Glen Paul: So you can’t just put a big fan in the room and blast the computer with cold air?

Prof. Regenauer-Lieb: The problem with new generation supercomputers is that they get more and more dense, and they create more heat in very small areas, so one rack produces for instance now 63 kilowatts of power and heat output, and that is actually too hot for cooling with air, so you’d have to physically put a tornado through, so that’s why supercomputers now change to a good old technique that was used way back, and that’s water cooling.

Glen Paul: How do you cool the water down that comes out of the ground? Obviously it’s going to be warm, do you use a cooling tower?

Prof. Regenauer-Lieb: The classical solution for this 20° would be either a cooling tower or a refrigerant cooling system that actually maintains that temperature. So each supercomputer has its own temperature that it wants to reject heat at, it starts at 20°, so they seem to be moving to higher and higher temperatures, as I said up to 60° already, but at the moment we’re still living with 20° as a requisite.

Now the good thing is that the ground underneath our feet here in Australia has an average temperature over the year of 20°, and that average temperature is reached at 15 metres depth, so we could use the ground as a very efficient sort of battery, a thermal battery.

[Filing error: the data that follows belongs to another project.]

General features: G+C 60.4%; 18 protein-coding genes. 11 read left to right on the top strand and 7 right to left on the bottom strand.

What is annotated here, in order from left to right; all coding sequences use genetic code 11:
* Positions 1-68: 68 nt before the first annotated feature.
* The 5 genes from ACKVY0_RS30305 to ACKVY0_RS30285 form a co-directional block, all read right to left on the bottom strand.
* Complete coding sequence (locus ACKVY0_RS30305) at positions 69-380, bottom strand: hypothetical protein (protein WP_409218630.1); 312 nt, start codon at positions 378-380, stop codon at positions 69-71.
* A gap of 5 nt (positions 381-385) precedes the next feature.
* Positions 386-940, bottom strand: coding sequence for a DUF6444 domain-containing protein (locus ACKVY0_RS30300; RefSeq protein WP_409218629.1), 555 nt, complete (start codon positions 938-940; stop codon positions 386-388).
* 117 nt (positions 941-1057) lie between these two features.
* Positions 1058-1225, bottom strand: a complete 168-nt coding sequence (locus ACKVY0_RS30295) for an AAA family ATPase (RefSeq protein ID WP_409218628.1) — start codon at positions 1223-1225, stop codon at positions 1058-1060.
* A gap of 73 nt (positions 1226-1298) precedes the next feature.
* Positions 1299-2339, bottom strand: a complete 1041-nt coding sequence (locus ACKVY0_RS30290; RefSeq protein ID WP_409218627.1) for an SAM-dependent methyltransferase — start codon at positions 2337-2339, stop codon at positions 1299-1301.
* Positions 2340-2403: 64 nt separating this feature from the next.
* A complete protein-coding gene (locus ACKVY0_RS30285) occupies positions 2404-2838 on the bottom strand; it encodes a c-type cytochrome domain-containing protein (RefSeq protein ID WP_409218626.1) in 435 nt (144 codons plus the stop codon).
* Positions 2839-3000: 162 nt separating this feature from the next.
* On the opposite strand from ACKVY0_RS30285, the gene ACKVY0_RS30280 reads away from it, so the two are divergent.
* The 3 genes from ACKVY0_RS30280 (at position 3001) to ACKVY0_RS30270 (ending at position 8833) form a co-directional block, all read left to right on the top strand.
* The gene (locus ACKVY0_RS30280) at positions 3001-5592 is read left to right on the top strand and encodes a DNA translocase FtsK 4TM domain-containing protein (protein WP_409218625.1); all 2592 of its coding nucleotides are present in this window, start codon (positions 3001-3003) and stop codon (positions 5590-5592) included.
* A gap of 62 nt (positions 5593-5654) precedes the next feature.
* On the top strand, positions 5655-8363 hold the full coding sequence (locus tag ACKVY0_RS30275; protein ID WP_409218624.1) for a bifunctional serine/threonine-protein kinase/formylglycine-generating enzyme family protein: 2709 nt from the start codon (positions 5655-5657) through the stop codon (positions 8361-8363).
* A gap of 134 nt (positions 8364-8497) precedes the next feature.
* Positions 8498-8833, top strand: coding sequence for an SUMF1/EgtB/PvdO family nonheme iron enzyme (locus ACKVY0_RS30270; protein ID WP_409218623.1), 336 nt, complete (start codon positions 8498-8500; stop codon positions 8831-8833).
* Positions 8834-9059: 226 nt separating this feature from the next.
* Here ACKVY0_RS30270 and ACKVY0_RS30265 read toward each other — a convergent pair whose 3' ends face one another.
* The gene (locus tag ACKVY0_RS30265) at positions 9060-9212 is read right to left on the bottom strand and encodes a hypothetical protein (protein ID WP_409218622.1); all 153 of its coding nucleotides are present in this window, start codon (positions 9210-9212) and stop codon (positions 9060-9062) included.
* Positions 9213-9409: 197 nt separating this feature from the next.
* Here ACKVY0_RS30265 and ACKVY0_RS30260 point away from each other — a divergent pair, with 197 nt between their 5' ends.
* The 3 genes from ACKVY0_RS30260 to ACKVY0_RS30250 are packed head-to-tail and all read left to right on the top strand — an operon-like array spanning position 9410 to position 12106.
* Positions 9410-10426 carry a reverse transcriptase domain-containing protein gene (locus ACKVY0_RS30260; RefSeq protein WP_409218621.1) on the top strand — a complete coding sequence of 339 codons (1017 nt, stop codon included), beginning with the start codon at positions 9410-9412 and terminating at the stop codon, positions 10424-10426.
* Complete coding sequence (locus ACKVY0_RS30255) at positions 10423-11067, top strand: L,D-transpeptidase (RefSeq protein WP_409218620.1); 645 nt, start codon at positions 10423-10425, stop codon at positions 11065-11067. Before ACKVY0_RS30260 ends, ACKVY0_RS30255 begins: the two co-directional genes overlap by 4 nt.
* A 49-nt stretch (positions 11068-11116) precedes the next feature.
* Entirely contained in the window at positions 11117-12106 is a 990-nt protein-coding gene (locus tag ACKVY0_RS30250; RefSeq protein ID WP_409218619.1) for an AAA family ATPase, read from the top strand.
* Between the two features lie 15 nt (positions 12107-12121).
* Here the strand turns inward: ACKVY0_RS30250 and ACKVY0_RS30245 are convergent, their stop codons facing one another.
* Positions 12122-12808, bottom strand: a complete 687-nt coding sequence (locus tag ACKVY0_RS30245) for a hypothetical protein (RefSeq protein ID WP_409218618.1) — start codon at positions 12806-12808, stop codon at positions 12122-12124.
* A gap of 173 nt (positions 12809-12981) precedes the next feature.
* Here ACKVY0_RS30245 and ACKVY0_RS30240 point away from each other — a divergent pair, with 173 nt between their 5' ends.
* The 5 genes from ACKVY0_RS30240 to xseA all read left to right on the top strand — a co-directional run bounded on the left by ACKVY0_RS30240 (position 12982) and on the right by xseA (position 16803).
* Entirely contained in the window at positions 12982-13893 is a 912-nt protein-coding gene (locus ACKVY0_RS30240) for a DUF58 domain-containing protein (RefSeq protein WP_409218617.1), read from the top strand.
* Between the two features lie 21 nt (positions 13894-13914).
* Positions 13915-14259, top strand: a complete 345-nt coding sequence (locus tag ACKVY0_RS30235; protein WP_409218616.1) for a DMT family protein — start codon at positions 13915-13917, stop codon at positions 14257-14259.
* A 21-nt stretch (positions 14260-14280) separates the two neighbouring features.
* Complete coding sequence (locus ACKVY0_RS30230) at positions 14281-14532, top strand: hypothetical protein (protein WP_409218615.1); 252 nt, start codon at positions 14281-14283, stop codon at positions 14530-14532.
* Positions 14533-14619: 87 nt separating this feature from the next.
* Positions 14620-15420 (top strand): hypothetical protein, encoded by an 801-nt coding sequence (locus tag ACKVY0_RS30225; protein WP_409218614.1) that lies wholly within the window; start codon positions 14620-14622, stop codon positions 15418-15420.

Glen Paul: Now I understand that in the past only chilled water could be used for this process. Why has this changed?

Prof. Regenauer-Lieb: Ah, that’s basically because the chilled water was required to provide cooling for air, so the chilled water needs to have around about a temperature of 7°, this was then used to basically cool air and the air was funnelled through the supercomputer, so it’s just an air cooled supercomputer. And the 7° has to be taken because of two facts, one is basically if there’s moisture in the air you need to go below the dew point so all the moisture will condense on the chilled water fins, so you will actually not have moisture on the chips. That’s one component. The other one is basically air isn’t a very efficient coolant, so you need a much colder environment to actually transfer the heat.

Glen Paul: Well I imagine getting water into your A$80 million supercomputer wouldn’t make for a good day.

Prof. Regenauer-Lieb: Yes.

Glen Paul: How much water then will this system save on the regular water supply, if you just had to draw the cooling water out of the tap?